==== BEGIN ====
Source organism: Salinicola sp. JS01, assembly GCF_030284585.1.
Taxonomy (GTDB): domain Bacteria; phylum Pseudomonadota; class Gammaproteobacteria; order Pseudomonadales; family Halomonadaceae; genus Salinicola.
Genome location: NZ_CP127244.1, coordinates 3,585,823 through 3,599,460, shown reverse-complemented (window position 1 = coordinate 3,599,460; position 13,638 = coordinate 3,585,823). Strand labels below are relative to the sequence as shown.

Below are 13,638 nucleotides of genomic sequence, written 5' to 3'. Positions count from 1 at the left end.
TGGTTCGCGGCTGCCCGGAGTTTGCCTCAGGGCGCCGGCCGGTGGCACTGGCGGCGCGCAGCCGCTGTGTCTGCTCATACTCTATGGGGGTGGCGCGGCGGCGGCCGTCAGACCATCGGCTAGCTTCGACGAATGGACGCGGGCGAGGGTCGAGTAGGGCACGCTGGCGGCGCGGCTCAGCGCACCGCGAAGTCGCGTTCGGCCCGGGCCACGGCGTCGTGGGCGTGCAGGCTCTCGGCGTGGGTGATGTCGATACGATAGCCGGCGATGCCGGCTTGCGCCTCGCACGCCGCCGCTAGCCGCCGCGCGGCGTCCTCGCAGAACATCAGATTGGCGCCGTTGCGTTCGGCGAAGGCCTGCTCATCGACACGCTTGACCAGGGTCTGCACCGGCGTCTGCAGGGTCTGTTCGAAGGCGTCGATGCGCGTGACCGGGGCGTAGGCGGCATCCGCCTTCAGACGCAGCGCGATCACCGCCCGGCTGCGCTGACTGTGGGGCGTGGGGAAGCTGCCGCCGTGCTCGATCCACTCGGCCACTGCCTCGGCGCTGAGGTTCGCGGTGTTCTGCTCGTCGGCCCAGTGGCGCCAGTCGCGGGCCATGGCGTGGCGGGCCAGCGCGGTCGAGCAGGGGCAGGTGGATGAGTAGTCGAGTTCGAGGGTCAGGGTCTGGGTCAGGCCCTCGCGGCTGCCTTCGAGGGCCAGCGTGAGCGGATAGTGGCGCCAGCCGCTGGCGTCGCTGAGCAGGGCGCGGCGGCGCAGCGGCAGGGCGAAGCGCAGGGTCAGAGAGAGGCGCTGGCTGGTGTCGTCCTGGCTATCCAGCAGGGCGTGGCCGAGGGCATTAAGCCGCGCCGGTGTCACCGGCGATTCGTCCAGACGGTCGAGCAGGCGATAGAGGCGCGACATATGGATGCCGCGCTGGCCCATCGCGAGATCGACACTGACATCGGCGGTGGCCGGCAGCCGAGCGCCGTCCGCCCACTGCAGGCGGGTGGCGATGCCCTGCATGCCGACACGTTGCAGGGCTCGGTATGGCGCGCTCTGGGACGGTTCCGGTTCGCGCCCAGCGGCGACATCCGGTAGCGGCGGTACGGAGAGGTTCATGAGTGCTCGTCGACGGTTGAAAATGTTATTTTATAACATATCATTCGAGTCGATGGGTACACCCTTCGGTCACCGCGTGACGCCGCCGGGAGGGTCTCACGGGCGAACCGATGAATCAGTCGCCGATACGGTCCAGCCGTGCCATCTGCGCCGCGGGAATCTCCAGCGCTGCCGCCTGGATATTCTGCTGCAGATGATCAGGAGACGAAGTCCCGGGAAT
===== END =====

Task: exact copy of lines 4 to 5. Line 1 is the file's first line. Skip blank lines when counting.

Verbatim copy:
Below are 13,638 nucleotides of genomic sequence, written 5' to 3'. Positions count from 1 at the left end.
TGGTTCGCGGCTGCCCGGAGTTTGCCTCAGGGCGCCGGCCGGTGGCACTGGCGGCGCGCAGCCGCTGTGTCTGCTCATACTCTATGGGGGTGGCGCGGCGGCGGCCGTCAGACCATCGGCTAGCTTCGACGAATGGACGCGGGCGAGGGTCGAGTAGGGCACGCTGGCGGCGCGGCTCAGCGCACCGCGAAGTCGCGTTCGGCCCGGGCCACGGCGTCGTGGGCGTGCAGGCTCTCGGCGTGGGTGATGTCGATACGATAGCCGGCGATGCCGGCTTGCGCCTCGCACGCCGCCGCTAGCCGCCGCGCGGCGTCCTCGCAGAACATCAGATTGGCGCCGTTGCGTTCGGCGAAGGCCTGCTCATCGACACGCTTGACCAGGGTCTGCACCGGCGTCTGCAGGGTCTGTTCGAAGGCGTCGATGCGCGTGACCGGGGCGTAGGCGGCATCCGCCTTCAGACGCAGCGCGATCACCGCCCGGCTGCGCTGACTGTGGGGCGTGGGGAAGCTGCCGCCGTGCTCGATCCACTCGGCCACTGCCTCGGCGCTGAGGTTCGCGGTGTTCTGCTCGTCGGCCCAGTGGCGCCAGTCGCGGGCCATGGCGTGGCGGGCCAGCGCGGTCGAGCAGGGGCAGGTGGATGAGTAGTCGAGTTCGAGGGTCAGGGTCTGGGTCAGGCCCTCGCGGCTGCCTTCGAGGGCCAGCGTGAGCGGATAGTGGCGCCAGCCGCTGGCGTCGCTGAGCAGGGCGCGGCGGCGCAGCGGCAGGGCGAAGCGCAGGGTCAGAGAGAGGCGCTGGCTGGTGTCGTCCTGGCTATCCAGCAGGGCGTGGCCGAGGGCATTAAGCCGCGCCGGTGTCACCGGCGATTCGTCCAGACGGTCGAGCAGGCGATAGAGGCGCGACATATGGATGCCGCGCTGGCCCATCGCGAGATCGACACTGACATCGGCGGTGGCCGGCAGCCGAGCGCCGTCCGCCCACTGCAGGCGGGTGGCGATGCCCTGCATGCCGACACGTTGCAGGGCTCGGTATGGCGCGCTCTGGGACGGTTCCGGTTCGCGCCCAGCGGCGACATCCGGTAGCGGCGGTACGGAGAGGTTCATGAGTGCTCGTCGACGGTTGAAAATGTTATTTTATAACATATCATTCGAGTCGATGGGTACACCCTTCGGTCACCGCGTGACGCCGCCGGGAGGGTCTCACGGGCGAACCGATGAATCAGTCGCCGATACGGTCCAGCCGTGCCATCTGCGCCGCGGGAATCTCCAGCGCTGCCGCCTGGATATTCTGCTGCAGATGATCAGGAGACGAAGTCCCGGGAAT